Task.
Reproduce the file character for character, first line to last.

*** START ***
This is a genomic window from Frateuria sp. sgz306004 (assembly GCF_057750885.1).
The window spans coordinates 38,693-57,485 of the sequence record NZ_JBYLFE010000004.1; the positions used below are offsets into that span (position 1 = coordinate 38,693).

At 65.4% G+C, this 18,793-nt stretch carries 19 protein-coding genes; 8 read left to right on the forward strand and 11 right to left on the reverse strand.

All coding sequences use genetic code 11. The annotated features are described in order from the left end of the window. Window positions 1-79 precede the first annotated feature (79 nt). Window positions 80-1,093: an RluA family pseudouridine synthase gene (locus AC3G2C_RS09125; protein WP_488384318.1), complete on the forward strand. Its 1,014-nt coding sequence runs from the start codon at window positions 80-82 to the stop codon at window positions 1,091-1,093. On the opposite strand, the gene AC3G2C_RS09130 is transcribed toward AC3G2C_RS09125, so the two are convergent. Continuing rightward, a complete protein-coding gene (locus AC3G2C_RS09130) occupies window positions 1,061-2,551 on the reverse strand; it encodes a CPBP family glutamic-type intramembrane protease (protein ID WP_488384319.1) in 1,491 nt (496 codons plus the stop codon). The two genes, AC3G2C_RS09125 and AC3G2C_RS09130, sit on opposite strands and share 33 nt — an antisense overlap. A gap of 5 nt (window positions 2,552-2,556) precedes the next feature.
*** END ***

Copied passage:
This is a genomic window from Frateuria sp. sgz306004 (assembly GCF_057750885.1).
The window spans coordinates 38,693-57,485 of the sequence record NZ_JBYLFE010000004.1; the positions used below are offsets into that span (position 1 = coordinate 38,693).

At 65.4% G+C, this 18,793-nt stretch carries 19 protein-coding genes; 8 read left to right on the forward strand and 11 right to left on the reverse strand.

All coding sequences use genetic code 11. The annotated features are described in order from the left end of the window. Window positions 1-79 precede the first annotated feature (79 nt). Window positions 80-1,093: an RluA family pseudouridine synthase gene (locus AC3G2C_RS09125; protein WP_488384318.1), complete on the forward strand. Its 1,014-nt coding sequence runs from the start codon at window positions 80-82 to the stop codon at window positions 1,091-1,093. On the opposite strand, the gene AC3G2C_RS09130 is transcribed toward AC3G2C_RS09125, so the two are convergent. Continuing rightward, a complete protein-coding gene (locus AC3G2C_RS09130) occupies window positions 1,061-2,551 on the reverse strand; it encodes a CPBP family glutamic-type intramembrane protease (protein ID WP_488384319.1) in 1,491 nt (496 codons plus the stop codon). The two genes, AC3G2C_RS09125 and AC3G2C_RS09130, sit on opposite strands and share 33 nt — an antisense overlap. A gap of 5 nt (window positions 2,552-2,556) precedes the next feature.